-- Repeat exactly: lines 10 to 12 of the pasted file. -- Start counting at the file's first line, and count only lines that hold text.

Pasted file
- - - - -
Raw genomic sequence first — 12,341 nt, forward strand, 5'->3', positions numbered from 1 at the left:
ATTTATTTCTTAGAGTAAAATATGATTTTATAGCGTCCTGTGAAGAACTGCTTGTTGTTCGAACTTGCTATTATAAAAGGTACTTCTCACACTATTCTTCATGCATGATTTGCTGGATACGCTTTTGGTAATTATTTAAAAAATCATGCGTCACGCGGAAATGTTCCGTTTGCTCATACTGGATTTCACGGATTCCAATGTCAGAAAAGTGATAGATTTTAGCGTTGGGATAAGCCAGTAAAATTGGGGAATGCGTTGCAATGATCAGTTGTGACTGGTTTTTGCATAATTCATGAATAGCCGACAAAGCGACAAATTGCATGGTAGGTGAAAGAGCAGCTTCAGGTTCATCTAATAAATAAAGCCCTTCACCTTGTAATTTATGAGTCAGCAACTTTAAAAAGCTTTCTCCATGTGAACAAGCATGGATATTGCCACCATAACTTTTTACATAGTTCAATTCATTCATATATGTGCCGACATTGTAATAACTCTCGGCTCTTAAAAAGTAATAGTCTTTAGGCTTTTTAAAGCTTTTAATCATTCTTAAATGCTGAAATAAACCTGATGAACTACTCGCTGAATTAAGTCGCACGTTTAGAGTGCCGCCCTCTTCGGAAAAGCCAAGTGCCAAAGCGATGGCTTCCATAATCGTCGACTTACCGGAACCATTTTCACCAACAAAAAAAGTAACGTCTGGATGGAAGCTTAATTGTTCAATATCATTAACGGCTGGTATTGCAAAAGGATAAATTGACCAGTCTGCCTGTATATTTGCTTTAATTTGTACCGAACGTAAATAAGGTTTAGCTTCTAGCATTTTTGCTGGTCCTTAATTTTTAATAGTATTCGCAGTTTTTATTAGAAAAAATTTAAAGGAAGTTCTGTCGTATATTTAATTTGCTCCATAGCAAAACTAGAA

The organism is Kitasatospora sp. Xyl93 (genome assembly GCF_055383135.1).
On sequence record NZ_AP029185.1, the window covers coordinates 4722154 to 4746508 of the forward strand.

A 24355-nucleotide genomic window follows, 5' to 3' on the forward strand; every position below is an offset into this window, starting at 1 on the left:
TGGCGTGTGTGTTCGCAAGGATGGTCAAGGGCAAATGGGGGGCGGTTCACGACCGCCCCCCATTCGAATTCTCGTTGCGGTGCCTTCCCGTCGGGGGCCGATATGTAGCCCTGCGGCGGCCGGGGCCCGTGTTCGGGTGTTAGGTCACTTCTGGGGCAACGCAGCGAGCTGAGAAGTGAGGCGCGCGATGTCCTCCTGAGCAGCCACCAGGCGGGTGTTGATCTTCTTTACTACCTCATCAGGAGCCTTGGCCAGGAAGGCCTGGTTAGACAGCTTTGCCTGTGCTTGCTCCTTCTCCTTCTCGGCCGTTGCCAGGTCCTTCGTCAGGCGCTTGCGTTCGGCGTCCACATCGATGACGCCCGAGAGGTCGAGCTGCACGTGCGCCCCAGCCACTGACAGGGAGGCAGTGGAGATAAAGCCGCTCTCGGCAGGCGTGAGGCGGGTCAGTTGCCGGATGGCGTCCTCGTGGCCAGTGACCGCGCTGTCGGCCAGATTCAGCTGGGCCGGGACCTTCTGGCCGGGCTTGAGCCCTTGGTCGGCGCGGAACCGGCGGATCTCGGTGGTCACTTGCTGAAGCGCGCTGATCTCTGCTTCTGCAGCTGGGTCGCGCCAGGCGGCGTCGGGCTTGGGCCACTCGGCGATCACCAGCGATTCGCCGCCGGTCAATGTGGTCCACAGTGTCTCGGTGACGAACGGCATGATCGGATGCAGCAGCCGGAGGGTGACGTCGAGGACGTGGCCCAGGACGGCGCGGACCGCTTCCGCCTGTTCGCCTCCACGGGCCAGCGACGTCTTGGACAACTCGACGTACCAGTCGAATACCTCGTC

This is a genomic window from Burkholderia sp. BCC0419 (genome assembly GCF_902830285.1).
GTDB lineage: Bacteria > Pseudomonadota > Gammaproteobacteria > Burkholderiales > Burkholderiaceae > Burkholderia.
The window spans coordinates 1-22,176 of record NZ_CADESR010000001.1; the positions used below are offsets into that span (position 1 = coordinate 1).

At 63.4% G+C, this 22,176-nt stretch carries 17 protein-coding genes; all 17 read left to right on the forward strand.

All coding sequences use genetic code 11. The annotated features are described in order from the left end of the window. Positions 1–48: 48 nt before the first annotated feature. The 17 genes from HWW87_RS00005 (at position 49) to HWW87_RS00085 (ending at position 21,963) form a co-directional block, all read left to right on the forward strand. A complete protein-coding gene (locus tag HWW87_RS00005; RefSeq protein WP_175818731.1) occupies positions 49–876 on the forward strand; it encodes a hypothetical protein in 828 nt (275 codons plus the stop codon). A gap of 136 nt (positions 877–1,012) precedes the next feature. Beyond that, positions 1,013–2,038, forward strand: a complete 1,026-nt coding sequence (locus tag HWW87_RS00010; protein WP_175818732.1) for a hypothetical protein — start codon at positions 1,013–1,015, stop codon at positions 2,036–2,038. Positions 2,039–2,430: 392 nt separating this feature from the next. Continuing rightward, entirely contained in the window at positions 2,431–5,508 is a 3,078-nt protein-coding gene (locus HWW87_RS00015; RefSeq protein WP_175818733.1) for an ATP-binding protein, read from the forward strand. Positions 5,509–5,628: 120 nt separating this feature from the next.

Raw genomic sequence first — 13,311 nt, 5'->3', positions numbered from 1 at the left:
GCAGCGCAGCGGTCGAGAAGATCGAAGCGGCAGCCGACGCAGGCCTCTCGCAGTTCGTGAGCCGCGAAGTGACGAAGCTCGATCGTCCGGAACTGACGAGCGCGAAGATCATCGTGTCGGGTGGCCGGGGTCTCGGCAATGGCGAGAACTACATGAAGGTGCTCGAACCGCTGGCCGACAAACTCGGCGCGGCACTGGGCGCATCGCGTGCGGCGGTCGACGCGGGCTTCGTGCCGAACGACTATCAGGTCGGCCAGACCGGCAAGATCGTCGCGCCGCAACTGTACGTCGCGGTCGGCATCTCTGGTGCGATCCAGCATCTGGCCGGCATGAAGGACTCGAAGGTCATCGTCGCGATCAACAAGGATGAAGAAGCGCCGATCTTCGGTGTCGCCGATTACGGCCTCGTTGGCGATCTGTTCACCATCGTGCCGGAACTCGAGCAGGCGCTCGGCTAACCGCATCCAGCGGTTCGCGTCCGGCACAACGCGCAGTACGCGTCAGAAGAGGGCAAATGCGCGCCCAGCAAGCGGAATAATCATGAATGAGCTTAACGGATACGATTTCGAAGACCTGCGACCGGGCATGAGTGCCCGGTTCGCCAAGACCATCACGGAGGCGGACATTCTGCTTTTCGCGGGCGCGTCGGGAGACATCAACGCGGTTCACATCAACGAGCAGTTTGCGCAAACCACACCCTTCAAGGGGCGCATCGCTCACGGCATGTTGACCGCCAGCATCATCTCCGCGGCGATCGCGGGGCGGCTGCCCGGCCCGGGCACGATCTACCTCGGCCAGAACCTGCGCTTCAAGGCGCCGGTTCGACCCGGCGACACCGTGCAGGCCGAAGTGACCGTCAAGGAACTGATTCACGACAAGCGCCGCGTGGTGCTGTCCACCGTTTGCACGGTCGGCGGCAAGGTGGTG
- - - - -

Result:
At 63.4% G+C, this 22,176-nt stretch carries 17 protein-coding genes; all 17 read left to right on the forward strand.

All coding sequences use genetic code 11. The annotated features are described in order from the left end of the window. Positions 1–48: 48 nt before the first annotated feature. The 17 genes from HWW87_RS00005 (at position 49) to HWW87_RS00085 (ending at position 21,963) form a co-directional block, all read left to right on the forward strand. A complete protein-coding gene (locus tag HWW87_RS00005; RefSeq protein WP_175818731.1) occupies positions 49–876 on the forward strand; it encodes a hypothetical protein in 828 nt (275 codons plus the stop codon). A gap of 136 nt (positions 877–1,012) precedes the next feature. Beyond that, positions 1,013–2,038, forward strand: a complete 1,026-nt coding sequence (locus tag HWW87_RS00010; protein WP_175818732.1) for a hypothetical protein — start codon at positions 1,013–1,015, stop codon at positions 2,036–2,038. Positions 2,039–2,430: 392 nt separating this feature from the next. Continuing rightward, entirely contained in the window at positions 2,431–5,508 is a 3,078-nt protein-coding gene (locus HWW87_RS00015; RefSeq protein WP_175818733.1) for an ATP-binding protein, read from the forward strand. Positions 5,509–5,628: 120 nt separating this feature from the next.

Raw genomic sequence first — 13,311 nt, 5'->3', positions numbered from 1 at the left: